See… I have to think about it before I know for sure–or at least have a good guess.

Age is a weird concept.

Some days… I can play around like I’m five.
Or carry on a conversation like I’m eighty five.
Sometimes, this happens in the same day.

I have one grey hair that I know of.

But I can still stay up until midnight.

So… what does it even mean to be twenty eight? It feels much more natural than how old it sounded, even when I was twenty.

But, I also begin to worry about how much of my life I’ll remember when I’m seventy.
A patient at work the other day told me all about his life when he was ten.
And his family vacations when he was growing up with surprising detail.
He’s eighty two now.

I’m so desperate some days to hold on to everything that happens, that I’ll take hundreds of pictures to document it, to have something to prove to myself one day that “this happened.”
To have a memory instead of just a thought of one.

Sometimes I get so wrapped up in it, I hope I’m storing the details in my head, too.
But we never really know until we get a couple years past it, looking back.

So here I am.

Twenty eight.

And I try to think about everything that’s happened.
And wonder about everything that comes next.

Running Thoughts

But… Why?

Tonight I went for a run in, ah… longer than I’d like to admit to.

I ran 2.5 miles and didn’t stop to walk and felt pretty alright about it all. It wasn’t far, but it’s a start!

Things like running, and cycling, and swimming (my three biggest sporting loves), always give me time to think. Space to decompress. To process. I always seem to find something to think about. And if I don’t, sometimes not thinking about anything except the task at hand can also be rewarding in it’s own way.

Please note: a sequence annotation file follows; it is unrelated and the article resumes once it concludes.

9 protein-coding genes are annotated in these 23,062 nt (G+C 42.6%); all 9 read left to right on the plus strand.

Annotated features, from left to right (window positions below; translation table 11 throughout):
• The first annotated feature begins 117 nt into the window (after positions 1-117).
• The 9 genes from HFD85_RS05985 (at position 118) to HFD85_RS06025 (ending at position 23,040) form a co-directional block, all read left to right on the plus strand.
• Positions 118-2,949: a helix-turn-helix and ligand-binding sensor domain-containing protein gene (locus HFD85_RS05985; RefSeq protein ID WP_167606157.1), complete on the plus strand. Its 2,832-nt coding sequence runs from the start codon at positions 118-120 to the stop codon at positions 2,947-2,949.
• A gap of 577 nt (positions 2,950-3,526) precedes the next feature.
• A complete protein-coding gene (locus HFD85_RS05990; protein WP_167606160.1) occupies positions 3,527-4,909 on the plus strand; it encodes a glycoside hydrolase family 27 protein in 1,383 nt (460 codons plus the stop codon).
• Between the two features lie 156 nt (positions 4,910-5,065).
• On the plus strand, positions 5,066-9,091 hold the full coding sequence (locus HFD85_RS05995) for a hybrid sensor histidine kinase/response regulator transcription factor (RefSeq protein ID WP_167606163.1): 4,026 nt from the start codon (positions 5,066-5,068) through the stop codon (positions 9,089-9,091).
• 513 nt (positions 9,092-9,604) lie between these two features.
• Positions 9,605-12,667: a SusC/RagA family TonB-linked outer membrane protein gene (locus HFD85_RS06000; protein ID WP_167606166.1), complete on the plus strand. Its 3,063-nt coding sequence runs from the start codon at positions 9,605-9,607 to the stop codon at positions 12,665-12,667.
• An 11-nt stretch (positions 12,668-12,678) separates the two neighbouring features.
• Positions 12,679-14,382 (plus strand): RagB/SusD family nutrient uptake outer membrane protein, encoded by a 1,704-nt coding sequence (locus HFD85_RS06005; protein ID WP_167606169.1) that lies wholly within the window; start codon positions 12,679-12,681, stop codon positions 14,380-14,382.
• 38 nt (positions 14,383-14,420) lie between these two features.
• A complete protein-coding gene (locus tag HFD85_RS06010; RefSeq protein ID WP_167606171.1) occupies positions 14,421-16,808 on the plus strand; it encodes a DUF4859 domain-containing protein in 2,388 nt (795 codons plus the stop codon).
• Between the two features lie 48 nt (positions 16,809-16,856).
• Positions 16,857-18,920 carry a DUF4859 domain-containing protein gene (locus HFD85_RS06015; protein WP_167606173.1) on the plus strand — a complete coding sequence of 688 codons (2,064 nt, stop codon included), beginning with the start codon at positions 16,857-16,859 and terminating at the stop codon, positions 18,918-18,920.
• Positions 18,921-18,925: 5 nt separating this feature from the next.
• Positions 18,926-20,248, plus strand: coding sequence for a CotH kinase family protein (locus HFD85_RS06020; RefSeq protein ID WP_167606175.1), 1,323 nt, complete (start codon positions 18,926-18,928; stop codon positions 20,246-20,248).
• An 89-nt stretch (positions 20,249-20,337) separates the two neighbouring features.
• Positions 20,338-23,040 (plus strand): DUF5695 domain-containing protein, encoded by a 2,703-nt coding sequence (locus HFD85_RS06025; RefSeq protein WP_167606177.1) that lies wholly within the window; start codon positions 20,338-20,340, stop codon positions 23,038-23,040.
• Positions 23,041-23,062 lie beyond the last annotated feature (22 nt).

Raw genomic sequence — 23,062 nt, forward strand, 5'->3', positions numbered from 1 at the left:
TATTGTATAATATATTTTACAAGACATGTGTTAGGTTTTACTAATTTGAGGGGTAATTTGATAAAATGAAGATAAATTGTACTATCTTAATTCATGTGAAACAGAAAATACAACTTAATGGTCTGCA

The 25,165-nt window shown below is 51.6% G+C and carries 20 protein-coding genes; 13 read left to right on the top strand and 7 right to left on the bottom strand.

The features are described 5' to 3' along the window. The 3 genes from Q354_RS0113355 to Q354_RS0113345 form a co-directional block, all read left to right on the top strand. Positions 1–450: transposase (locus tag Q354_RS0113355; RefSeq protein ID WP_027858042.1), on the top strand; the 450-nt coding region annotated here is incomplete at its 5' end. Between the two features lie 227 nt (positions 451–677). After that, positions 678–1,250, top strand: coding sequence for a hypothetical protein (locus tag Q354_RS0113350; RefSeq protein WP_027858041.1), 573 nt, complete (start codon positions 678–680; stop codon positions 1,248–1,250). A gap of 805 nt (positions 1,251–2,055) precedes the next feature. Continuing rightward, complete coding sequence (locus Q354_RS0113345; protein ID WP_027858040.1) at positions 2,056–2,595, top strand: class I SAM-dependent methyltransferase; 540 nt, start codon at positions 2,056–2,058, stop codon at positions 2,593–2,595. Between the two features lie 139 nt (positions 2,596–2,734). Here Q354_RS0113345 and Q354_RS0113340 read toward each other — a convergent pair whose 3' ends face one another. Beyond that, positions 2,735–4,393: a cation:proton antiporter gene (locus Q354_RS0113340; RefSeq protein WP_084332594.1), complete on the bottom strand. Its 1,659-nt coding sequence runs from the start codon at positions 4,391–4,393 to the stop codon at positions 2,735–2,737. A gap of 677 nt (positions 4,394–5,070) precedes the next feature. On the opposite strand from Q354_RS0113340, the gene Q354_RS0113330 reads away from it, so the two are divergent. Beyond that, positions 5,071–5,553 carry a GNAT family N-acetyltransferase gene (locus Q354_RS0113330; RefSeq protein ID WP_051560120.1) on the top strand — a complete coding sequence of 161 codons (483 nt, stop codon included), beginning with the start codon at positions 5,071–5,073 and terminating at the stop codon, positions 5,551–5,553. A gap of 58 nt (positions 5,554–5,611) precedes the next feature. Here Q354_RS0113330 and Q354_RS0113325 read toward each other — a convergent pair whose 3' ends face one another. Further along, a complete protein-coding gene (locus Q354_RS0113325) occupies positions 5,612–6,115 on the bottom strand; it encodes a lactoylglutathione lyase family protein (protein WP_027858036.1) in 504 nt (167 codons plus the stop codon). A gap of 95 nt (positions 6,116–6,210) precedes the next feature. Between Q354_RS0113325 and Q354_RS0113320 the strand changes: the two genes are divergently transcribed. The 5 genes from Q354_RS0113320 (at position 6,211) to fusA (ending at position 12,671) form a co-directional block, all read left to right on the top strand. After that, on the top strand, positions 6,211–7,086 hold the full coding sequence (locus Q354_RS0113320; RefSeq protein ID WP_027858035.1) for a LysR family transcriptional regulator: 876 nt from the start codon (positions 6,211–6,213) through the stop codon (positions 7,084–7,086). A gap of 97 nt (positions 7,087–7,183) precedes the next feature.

I’m not a fast runner. I’m not a fast swimmer. I’m a decent cyclist.

A few years ago, I was in great shape. I did a triathlon at least once a month from June-September, and placed in my age group often. But… I was also single. Didn’t have very many friends. Had a part-time job and 2 hours a day to devote to the gym. My life as a whole was not super fulfilling.

When I look at where I am now–Wonderful wife (plus cat-children). Great neighborhood. Good job. Solid friends. And I feel like I live a much more well-rounded and satisfying life these days.

It’s not about winning. It never has been. But sometimes I get caught up in the competitiveness of sports, in the comparisons of my times and abilities to someone else’s, and I forget the real reasons why these things matter to me.

So… What Are we Learning?